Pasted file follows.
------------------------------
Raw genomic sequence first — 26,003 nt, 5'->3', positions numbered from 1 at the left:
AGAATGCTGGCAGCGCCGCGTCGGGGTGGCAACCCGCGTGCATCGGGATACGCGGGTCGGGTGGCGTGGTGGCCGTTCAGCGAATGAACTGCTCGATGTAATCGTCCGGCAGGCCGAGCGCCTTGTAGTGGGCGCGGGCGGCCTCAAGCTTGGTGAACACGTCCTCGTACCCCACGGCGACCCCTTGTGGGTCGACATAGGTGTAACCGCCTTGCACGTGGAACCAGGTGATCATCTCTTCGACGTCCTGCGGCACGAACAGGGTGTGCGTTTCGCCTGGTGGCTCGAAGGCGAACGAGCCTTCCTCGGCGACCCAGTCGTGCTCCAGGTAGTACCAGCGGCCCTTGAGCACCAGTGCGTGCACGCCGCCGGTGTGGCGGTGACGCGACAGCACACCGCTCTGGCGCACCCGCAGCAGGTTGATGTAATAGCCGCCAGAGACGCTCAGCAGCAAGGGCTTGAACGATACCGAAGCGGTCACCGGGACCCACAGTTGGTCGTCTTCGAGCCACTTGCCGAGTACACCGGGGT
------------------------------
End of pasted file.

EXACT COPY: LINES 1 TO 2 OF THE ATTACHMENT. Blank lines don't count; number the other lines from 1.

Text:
Raw genomic sequence first — 26,003 nt, 5'->3', positions numbered from 1 at the left:
AGAATGCTGGCAGCGCCGCGTCGGGGTGGCAACCCGCGTGCATCGGGATACGCGGGTCGGGTGGCGTGGTGGCCGTTCAGCGAATGAACTGCTCGATGTAATCGTCCGGCAGGCCGAGCGCCTTGTAGTGGGCGCGGGCGGCCTCAAGCTTGGTGAACACGTCCTCGTACCCCACGGCGACCCCTTGTGGGTCGACATAGGTGTAACCGCCTTGCACGTGGAACCAGGTGATCATCTCTTCGACGTCCTGCGGCACGAACAGGGTGTGCGTTTCGCCTGGTGGCTCGAAGGCGAACGAGCCTTCCTCGGCGACCCAGTCGTGCTCCAGGTAGTACCAGCGGCCCTTGAGCACCAGTGCGTGCACGCCGCCGGTGTGGCGGTGACGCGACAGCACACCGCTCTGGCGCACCCGCAGCAGGTTGATGTAATAGCCGCCAGAGACGCTCAGCAGCAAGGGCTTGAACGATACCGAAGCGGTCACCGGGACCCACAGTTGGTCGTCTTCGAGCCACTTGCCGAGTACACCGGGGT